Are You Using Your Tire Air Pressure Gauge the Right Way?
As temperatures rise and we move from spring to summer, it’s hard to miss the call of the open road. But drive with caution – improper tire air pressure could turn a summer road trip into a very expensive ride. With maintained tire pressure, your car can have better gas mileage, better performing wheels and even a more comfortable drive. Adding regular tire pressure checks to your car’s maintenance schedule will keep your drive safe and efficient no matter the season.
It’s been cited that an average of 600 fatalities and 33,000 injuries occur annually because of under-inflated tires. At Christian Brothers Automotive, we want you and your family safe. That’s why we recommend checking your tire air pressure at least once a month. Be sure to follow the inflation pressure recommendations in your vehicle’s owner’s manual, on the tire information label in the glove box or the driver’s side door.
What materials you need to check tire pressure
All you need is a tire air pressure gauge and a supply of air. You can find a pressure gauge at almost any auto parts store, convenience store or fast station. Most of the time, these gauges are less than $10. Most gas stations have air stands where you can fill up your tires. However, if the gas station is older, it’s a good idea to load up on quarters before heading over to fill up.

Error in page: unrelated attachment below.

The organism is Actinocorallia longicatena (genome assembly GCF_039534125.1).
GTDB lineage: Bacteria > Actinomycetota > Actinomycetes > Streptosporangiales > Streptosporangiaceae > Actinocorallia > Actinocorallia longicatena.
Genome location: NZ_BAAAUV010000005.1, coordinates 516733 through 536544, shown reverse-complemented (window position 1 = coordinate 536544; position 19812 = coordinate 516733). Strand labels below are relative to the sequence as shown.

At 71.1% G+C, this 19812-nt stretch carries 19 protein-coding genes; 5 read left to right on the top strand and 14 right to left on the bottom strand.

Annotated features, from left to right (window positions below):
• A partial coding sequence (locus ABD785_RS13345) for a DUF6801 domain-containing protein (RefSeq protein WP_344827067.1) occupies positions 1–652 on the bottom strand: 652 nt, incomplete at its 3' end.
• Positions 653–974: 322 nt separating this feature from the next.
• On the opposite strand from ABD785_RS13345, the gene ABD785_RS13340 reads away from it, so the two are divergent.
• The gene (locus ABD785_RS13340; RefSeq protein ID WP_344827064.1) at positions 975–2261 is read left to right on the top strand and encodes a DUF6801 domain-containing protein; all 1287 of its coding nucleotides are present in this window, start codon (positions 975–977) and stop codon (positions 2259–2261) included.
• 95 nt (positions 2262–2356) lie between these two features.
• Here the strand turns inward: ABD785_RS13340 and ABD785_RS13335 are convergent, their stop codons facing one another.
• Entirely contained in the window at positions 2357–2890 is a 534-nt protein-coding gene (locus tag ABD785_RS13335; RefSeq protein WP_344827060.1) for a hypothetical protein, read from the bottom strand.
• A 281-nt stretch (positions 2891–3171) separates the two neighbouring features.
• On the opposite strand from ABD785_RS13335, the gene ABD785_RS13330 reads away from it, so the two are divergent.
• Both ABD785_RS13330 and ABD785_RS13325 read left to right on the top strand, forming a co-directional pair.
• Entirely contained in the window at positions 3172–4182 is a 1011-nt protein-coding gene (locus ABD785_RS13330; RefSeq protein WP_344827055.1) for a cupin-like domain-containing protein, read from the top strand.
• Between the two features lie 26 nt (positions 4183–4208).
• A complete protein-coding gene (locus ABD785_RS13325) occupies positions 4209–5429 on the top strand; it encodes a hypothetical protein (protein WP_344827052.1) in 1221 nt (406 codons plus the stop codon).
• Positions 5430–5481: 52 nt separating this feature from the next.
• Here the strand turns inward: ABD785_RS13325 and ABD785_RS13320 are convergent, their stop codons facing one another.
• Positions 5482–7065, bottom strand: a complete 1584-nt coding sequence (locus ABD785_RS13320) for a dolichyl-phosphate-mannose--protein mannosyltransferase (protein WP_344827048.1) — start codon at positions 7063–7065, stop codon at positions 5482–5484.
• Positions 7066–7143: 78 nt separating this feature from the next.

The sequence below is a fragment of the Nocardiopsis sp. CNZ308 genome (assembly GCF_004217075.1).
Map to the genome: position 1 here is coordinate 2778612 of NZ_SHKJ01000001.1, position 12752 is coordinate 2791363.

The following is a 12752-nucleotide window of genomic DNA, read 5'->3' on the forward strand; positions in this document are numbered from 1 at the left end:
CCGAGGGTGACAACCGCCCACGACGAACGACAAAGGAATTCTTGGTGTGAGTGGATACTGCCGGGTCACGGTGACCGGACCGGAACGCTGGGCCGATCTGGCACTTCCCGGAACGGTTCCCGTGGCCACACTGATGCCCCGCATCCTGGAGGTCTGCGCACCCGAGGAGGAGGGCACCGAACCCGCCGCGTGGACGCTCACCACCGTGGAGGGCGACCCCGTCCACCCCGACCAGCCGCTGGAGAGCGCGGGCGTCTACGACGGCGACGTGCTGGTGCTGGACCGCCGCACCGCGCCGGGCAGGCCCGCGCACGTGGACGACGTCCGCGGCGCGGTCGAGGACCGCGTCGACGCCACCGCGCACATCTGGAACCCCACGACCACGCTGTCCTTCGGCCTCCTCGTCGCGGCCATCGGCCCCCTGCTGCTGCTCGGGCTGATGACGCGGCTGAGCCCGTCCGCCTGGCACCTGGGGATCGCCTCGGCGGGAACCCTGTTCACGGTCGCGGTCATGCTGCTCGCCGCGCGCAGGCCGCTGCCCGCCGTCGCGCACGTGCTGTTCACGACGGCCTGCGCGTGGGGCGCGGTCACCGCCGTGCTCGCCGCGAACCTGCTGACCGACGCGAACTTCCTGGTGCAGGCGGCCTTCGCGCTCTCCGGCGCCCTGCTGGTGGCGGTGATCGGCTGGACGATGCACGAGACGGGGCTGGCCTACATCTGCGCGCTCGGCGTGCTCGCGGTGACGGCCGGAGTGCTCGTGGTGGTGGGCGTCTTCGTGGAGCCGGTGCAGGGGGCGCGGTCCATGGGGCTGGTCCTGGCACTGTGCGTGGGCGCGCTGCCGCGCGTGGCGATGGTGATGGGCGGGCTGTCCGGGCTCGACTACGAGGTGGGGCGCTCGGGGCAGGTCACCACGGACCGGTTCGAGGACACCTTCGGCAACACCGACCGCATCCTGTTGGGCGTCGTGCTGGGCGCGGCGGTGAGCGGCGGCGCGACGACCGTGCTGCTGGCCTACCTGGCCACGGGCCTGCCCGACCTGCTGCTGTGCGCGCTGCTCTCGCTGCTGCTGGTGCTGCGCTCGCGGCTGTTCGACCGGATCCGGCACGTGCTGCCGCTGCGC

When to check tire air pressure
All tires need to be checked, including your spare tire. We recommend checking each tire at least once a month, but every two weeks would be best. The vehicle manufacturer will tell you the optimal PSI (pounds per square inch) of pressure. Make sure to follow the guide of your manufacturer, not your tires. The PSI printed on the side of tires shows the “maximum permissible” pressure, not the pressure best for your vehicle. Over-inflated tires can be just as dangerous as under-inflated tires.
You may have heard it’s best to check air pressure when the tires are “cold”. Keep in mind, “cold” tires have nothing to do with the outside temperature or the weather. “Cold” tires are simply those which have not been driven on for at least 3 hours. Check your air pressure before driving to the gas station and you should be fine.
How to check tire pressure
First, remove the caps from the tire valve stems. Next, consult your vehicle’s manual or the driver’s door sticker for the optimal PSI for your vehicle and tires. Then, evenly press the tire pressure gauge onto the tire’s valve stem to take a reading of the current tire pressure. The gauge reads the pressure and displays the results to you via a digital readout or a traditional gauges meter stick.
How to add air to tires
Check all tires and make a note of which ones need air added. When parking, try to get as close to the station’s air hose as possible so you can fill all tires quickly. Administer short bursts of air and keep checking the pressure every few seconds. Be careful not to over-inflate the tires. As you get closer to the optimal PSI, use less and less air.
Keeping your tires properly inflated will provide a safe, comfortable and efficient drive all year long. If you have any questions about adding air to tires or feel uncomfortable adding air yourself, call Christian Brothers Automotive. We’re always happy to help!
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